I wondered what was happening. The only thing like it was when I was a freshman in college and the rugby team ran past my dorm. They did that every morning, and I was always sure to be walking by the window when they did. I was fascinated by those big, hard bodies, all working together, all doing the same thing, all wearing the same expression, all knowing exactly what to do with each other, with no possibility of doing anything else. It was like there was only one guy, but his strength kept multiplying over and over and over again. . . . They ran in pairs. I would pick one out and imagine that I was running next to him, hearing his breath, smelling his sweat, feeling his shoulder touch mine as we turned the corner and climbed the hill . . . God, how I wished I was one of them. In some other world, that’s what I would be. That world didn’t exist. But I couldn’t mistake the symptoms: I knew that’s where I wanted to be. And if the rugby guys were tough, the convicts were ten times tougher.

It wasn’t that they were acting tough. They were just standing like cattle in the back of the truck. But I was standing in my stylish suit, holding my svelte little briefcase in my carefully manicured hand, and I was looking forward to an arduous day of calling people on the phone so I could put some new data into column B on the spreadsheet; and meanwhile, fifteen feet away from me, there was 5000 pounds of manmeat–booted, suited, numbered, and packed into a prison truck, on its way to a day of slave labor. They were the ultimate males, viewed by the ultimate nonmale. That’s how I felt. I didn’t exactly think that, but that’s how I felt.

Wherever you have convicts, you’ve got to have guards, and I got a look at them too.   There were four men riding in the truck’s big cab. They were wearing flattops and shades, and shiny gray shirts with gold emblems on the sleeves. The two on my side were smoking, and behind them, I could see guns standing up in a rack. Those were guards, all right. One of them was talking to another one, and he turned toward the window with a grin on his face. Then he saw me, and the grin went away. I’d been standing too close to the curb, and he noticed it. The convicts also noticed it. As the truck pulled past, they all turned in my direction. I was embarrassed. And excited. The convicts were coming alive to me. They were beginning to look more like guys, and not just bodies in a mass. When they looked at me, I knew it was guys looking at another guy, even though, when they looked, they all looked together. From then on, I decided, I would stand well back from the curb.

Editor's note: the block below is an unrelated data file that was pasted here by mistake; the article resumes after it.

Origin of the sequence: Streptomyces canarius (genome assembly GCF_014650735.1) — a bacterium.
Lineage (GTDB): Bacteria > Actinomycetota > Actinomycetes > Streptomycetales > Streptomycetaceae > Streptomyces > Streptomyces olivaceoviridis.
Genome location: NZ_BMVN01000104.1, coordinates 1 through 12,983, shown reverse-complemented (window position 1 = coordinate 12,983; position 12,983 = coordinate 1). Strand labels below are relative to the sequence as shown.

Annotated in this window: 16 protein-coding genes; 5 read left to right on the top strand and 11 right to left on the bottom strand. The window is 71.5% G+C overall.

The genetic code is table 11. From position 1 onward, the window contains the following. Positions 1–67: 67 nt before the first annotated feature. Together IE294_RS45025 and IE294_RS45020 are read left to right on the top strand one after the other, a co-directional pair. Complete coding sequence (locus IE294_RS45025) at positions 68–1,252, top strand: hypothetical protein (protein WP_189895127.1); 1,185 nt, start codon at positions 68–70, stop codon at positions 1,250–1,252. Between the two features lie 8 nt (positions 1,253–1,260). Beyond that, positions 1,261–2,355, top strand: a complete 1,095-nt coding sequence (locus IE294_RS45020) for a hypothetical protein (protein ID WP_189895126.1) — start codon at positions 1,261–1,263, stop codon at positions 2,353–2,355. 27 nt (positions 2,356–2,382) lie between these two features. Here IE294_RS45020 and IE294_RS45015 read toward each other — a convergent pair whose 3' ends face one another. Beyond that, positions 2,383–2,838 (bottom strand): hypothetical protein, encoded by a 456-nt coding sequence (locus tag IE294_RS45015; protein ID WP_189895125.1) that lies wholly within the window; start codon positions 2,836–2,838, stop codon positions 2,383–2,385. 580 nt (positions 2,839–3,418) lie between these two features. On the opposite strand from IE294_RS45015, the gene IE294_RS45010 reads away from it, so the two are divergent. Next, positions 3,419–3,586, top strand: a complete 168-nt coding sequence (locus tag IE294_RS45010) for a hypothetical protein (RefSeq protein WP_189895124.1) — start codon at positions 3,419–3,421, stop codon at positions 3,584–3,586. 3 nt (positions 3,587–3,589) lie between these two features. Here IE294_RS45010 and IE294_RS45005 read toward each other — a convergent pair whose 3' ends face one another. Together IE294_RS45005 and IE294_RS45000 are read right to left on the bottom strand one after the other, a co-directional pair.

The surprising thing was that none of them looked unhappy. They didn’t look happy, either; they just looked like guys who were doing what guys had to do. I wondered if I ever looked that way. I also wondered where those guys were going. They must be going someplace where they were worked pretty hard, because one day I left work at a different time than usual, and I saw the cattle truck returning. You could tell that the 5000 pounds of meat was somewhat the worse for wear. A few of the thinner ones were leaning against the others, like they were having trouble standing up, and the boots were a lot muddier than I’d remembered they were in the morning.   So where did they work?   I asked some of the other people in my office, but nobody except me appeared to have seen them yet. When I mentioned it to Peter, the guy who had the cube next to mine, he started saying, “Ummm, baby! I didn’t know you were into THAT stuff!” and making jokes about how I must be “hot for a little S and M action.” Peter was a professional queen, and if he discovered that you were gay, you would never hear the end of stuff like that. So I decided to shut up about the convicts. But every morning, that truck went past. And then, after a week or so, I found the answer to my question.